Although I was misquoted a couple of times Willianm Smith did a nice job of covering the Discussion at the Burlington Library yesterday. Here's the article that appeared in today's Hawk Eye.
"When author and Wever resident Nancy Harless asked the packed reading room at the Burlington Public Library if they had read her book, every hand went up.
"Good. If you've all read it, I can tell some more behind-the-scenes stories," she said.
Harless was at the library Saturday morning to discuss her first published book, "Womankind: Connection and Wisdom Around the World," which is a compilation of her experiences as a nurse practitioner working around the world.
Specializing in women's health, Harless began traveling with her husband, Norm, in 1999 to Belize, Guatemala, Peru, southeast Asia, China and war-torn Yugoslavia.
"In 1997, I saw an ad in the Fort Madison paper by the Rotary International Club looking for professionals for a study exchange," she said. "It changed my life."
A couple of years later, she was in Guatemala City, just three months after the peace treaty was signed that ended the 30-year civil war. The peace accord called for the incorporation of the guerilla rebel forces into the mainstream, which caused a sharp increase in crime.
"Almost every family had someone who was kidnapped by the guerilla forces, and it was always women that were kidnapped," she said. "The family I stayed with had an aunt that was kidnapped, and they talked about it very casually. There were even negotiators in the yellow pages."
Harless became a nurse practitioner in her late 30s but never imagined the conditions she would be working in while in Belize.
"They call them the forgotten people. They are the poorest people in the world," Harless said.
She recalled visiting a hospital where trash lined the hallways, and the women were forced to sleep two to a bed after giving birth.
"There was a termite colony this big in the hospital," Harless said as she held her arms in a circle that reached her forehead.
But the book isn't about Harless. It's about the women she met, the struggles they endured and the hope they still held as Harless left for another country. The stories are told through her eyes, but she hardly considers herself the main character.
"I tried to write myself out of it as much as possible," Harless said.
Many of those in attendance were curious about how Harless was able to create such detailed stories.
"I keep a journal every day I'm in another country," Harless said. "I try to keep the stories as true as I can, but you never know how memory will work. Sometimes my husband will remember things a slightly different way than I do."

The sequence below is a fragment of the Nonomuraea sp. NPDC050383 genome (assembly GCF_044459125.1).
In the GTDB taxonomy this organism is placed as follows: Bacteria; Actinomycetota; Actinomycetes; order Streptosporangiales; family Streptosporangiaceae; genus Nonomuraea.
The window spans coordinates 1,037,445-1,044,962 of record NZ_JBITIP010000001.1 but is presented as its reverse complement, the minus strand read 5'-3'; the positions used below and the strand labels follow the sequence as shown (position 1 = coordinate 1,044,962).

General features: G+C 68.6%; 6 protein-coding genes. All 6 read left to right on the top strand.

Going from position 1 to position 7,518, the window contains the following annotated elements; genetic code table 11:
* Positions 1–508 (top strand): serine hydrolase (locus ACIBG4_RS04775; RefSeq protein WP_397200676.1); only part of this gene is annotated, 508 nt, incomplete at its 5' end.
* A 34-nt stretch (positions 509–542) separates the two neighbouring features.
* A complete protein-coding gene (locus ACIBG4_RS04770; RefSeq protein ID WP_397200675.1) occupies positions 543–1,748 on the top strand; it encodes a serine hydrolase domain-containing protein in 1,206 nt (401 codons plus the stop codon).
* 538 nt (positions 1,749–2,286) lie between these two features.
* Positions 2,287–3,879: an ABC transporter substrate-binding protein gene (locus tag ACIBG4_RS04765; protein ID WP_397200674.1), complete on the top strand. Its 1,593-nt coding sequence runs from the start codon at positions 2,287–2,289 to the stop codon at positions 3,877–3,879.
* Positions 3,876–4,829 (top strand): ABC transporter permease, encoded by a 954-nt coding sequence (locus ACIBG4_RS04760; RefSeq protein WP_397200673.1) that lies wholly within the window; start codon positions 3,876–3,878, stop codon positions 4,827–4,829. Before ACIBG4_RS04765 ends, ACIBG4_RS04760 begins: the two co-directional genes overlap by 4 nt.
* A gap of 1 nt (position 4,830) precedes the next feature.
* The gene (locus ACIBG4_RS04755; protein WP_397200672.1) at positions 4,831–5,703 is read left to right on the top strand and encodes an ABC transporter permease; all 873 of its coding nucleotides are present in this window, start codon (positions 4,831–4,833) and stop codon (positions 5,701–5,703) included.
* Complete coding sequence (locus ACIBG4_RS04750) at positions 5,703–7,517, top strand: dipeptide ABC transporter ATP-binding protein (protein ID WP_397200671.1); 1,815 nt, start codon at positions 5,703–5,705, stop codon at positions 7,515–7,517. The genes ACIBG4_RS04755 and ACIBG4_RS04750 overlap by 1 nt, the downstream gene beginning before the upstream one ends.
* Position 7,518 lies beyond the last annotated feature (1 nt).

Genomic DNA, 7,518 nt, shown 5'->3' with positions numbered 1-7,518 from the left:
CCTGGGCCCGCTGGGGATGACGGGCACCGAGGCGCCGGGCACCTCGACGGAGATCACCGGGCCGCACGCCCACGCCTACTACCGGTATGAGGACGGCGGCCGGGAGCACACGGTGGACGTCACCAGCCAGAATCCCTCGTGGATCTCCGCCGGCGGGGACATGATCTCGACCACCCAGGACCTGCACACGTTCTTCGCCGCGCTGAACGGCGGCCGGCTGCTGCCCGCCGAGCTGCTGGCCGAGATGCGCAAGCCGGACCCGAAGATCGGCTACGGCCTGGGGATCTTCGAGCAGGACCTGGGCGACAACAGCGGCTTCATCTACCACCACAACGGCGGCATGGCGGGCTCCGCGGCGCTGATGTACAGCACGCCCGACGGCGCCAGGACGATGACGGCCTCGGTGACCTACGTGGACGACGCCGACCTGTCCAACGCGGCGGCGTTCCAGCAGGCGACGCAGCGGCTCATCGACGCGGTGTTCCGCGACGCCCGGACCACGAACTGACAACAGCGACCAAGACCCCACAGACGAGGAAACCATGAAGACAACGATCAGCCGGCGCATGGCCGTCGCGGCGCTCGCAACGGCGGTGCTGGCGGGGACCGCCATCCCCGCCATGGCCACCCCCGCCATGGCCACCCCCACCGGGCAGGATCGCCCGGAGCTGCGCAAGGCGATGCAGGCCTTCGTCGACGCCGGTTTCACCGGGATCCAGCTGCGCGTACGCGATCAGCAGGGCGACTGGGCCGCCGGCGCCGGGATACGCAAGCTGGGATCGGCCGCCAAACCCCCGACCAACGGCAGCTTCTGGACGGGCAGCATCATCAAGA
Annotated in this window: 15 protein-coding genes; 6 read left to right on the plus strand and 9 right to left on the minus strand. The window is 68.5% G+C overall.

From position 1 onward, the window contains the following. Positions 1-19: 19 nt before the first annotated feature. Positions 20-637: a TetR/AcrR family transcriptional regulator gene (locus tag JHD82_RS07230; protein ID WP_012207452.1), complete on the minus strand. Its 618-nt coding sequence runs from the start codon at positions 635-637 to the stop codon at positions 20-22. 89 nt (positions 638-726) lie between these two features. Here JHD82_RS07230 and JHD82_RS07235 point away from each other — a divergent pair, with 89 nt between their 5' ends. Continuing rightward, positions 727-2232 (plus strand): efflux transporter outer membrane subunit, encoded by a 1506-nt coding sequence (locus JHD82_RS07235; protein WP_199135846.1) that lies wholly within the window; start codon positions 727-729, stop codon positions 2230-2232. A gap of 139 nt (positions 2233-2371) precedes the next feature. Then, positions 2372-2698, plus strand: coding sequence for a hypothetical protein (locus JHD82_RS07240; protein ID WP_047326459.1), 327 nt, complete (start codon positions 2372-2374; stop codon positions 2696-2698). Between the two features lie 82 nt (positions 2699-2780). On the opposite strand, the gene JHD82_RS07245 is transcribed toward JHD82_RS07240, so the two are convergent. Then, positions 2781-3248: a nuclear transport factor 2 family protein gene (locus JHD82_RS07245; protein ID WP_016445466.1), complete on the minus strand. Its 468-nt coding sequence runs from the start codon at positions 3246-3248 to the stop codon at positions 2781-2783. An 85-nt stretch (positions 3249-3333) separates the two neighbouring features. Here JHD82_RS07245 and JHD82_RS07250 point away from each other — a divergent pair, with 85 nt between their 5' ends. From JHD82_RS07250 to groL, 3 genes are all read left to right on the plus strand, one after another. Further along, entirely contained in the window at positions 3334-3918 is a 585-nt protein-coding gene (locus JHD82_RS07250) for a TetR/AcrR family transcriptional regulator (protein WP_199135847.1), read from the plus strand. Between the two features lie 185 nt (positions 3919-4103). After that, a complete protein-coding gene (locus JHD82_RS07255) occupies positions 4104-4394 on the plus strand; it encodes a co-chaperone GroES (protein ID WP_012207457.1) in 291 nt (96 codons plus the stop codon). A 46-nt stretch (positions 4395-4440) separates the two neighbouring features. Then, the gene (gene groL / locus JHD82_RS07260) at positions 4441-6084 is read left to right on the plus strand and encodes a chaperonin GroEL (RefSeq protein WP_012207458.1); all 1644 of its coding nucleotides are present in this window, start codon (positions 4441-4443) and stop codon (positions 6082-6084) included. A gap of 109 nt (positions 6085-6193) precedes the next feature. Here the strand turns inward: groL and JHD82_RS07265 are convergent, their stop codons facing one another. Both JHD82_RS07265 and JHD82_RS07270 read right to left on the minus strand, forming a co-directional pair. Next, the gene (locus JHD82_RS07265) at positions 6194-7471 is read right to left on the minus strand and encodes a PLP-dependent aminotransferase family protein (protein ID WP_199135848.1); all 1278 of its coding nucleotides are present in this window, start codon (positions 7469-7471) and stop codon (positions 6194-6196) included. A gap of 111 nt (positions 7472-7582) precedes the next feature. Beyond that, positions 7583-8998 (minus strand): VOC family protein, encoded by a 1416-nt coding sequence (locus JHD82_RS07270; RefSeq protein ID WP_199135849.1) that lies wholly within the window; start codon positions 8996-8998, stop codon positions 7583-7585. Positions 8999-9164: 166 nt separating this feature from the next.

One of the most beloved stories in the book, titled "Joy in the Morning," is about a 7-year-old girl in Belize named Cassandra who loses her jump rope.
Or as Cassandra puts it so delicately in the book, "Me rope be t'eifed it. It da be gawn!" Translation -- "My rope has been stolen. It is gone."
"They speak English over there, but it is not the kind of English you're used to," Harless said. "It is more of a Pidgin version."
As Harless describes it in her book, Cassandra lived next door in a rumpled clapboard shack with three younger siblings, a teenage aunt and uncle and her grandmother. Jumping rope was the highlight of the girl's day, and she constantly challenged herself to make more jumps.
"She's a leader. That little girl will go far," Harless said.
The jump rope seemed to be the only toy Cassandra's family could afford, and it meant as much to her siblings as it did to her. Early in the story, Harless recounts how the little girl sobbed in her arms.
Despite Cassandra's heartbreak, she was up the next morning, singing into the sunshine as she bathed. Harless called the little girl "Sunshine," resilient to any tragedy, no matter how small, that befell her.
The one detail Harless didn't reveal in the story was whether Cassandra got her rope back. She was more than willing to tell her captive audience at the library, though.
"She did get a rope from me, and then her rope came back the next week. Some of the other kids were borrowing it," Harless said.
Published by Tate Publishing, an Oklahoma-based Christian Publishing House, "Womankind: Connection and Wisdom Around the World" is available at B Dalton bookstore in Westland Mall. Harless is at work on a second book featuring women from her Asian travels, and versions of some of her essays have appeared in the "Chicken Soup For the Soul" series of inspirational books."